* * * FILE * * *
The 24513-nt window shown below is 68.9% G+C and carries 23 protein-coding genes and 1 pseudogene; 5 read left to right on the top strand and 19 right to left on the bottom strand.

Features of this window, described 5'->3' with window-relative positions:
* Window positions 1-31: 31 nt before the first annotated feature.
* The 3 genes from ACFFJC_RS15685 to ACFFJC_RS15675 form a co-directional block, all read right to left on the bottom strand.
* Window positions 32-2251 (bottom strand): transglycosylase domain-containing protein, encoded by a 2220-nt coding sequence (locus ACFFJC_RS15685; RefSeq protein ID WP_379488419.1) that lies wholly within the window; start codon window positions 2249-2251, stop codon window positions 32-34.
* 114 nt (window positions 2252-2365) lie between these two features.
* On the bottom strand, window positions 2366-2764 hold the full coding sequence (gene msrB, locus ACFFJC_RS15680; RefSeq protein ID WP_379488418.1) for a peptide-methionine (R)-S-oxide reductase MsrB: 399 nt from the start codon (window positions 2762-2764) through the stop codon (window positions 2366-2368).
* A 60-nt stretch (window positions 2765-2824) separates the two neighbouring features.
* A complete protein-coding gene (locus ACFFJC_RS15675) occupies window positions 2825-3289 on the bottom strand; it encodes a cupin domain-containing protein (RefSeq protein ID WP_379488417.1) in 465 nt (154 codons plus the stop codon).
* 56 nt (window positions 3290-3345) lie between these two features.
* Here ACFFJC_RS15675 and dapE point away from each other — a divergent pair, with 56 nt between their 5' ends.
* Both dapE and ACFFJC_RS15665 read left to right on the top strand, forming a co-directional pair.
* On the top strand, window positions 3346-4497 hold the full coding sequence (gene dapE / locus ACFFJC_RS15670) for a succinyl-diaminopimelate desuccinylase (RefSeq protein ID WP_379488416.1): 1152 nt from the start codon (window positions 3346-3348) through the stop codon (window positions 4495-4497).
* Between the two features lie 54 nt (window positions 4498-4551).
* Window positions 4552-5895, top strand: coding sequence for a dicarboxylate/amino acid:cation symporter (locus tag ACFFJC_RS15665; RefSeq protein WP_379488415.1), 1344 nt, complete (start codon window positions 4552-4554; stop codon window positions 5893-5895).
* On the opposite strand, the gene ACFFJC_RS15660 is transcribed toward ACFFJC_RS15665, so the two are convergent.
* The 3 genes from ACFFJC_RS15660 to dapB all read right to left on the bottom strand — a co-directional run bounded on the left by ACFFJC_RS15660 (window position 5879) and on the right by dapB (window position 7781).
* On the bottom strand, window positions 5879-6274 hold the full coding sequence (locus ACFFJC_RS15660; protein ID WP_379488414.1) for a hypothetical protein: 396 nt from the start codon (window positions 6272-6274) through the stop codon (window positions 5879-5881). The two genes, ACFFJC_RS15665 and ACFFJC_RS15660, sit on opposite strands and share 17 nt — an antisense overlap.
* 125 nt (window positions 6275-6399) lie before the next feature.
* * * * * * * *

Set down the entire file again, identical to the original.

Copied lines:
The 24513-nt window shown below is 68.9% G+C and carries 23 protein-coding genes and 1 pseudogene; 5 read left to right on the top strand and 19 right to left on the bottom strand.

Features of this window, described 5'->3' with window-relative positions:
* Window positions 1-31: 31 nt before the first annotated feature.
* The 3 genes from ACFFJC_RS15685 to ACFFJC_RS15675 form a co-directional block, all read right to left on the bottom strand.
* Window positions 32-2251 (bottom strand): transglycosylase domain-containing protein, encoded by a 2220-nt coding sequence (locus ACFFJC_RS15685; RefSeq protein ID WP_379488419.1) that lies wholly within the window; start codon window positions 2249-2251, stop codon window positions 32-34.
* 114 nt (window positions 2252-2365) lie between these two features.
* On the bottom strand, window positions 2366-2764 hold the full coding sequence (gene msrB, locus ACFFJC_RS15680; RefSeq protein ID WP_379488418.1) for a peptide-methionine (R)-S-oxide reductase MsrB: 399 nt from the start codon (window positions 2762-2764) through the stop codon (window positions 2366-2368).
* A 60-nt stretch (window positions 2765-2824) separates the two neighbouring features.
* A complete protein-coding gene (locus ACFFJC_RS15675) occupies window positions 2825-3289 on the bottom strand; it encodes a cupin domain-containing protein (RefSeq protein ID WP_379488417.1) in 465 nt (154 codons plus the stop codon).
* 56 nt (window positions 3290-3345) lie between these two features.
* Here ACFFJC_RS15675 and dapE point away from each other — a divergent pair, with 56 nt between their 5' ends.
* Both dapE and ACFFJC_RS15665 read left to right on the top strand, forming a co-directional pair.
* On the top strand, window positions 3346-4497 hold the full coding sequence (gene dapE / locus ACFFJC_RS15670) for a succinyl-diaminopimelate desuccinylase (RefSeq protein ID WP_379488416.1): 1152 nt from the start codon (window positions 3346-3348) through the stop codon (window positions 4495-4497).
* Between the two features lie 54 nt (window positions 4498-4551).
* Window positions 4552-5895, top strand: coding sequence for a dicarboxylate/amino acid:cation symporter (locus tag ACFFJC_RS15665; RefSeq protein WP_379488415.1), 1344 nt, complete (start codon window positions 4552-4554; stop codon window positions 5893-5895).
* On the opposite strand, the gene ACFFJC_RS15660 is transcribed toward ACFFJC_RS15665, so the two are convergent.
* The 3 genes from ACFFJC_RS15660 to dapB all read right to left on the bottom strand — a co-directional run bounded on the left by ACFFJC_RS15660 (window position 5879) and on the right by dapB (window position 7781).
* On the bottom strand, window positions 5879-6274 hold the full coding sequence (locus ACFFJC_RS15660; protein ID WP_379488414.1) for a hypothetical protein: 396 nt from the start codon (window positions 6272-6274) through the stop codon (window positions 5879-5881). The two genes, ACFFJC_RS15665 and ACFFJC_RS15660, sit on opposite strands and share 17 nt — an antisense overlap.
* 125 nt (window positions 6275-6399) lie before the next feature.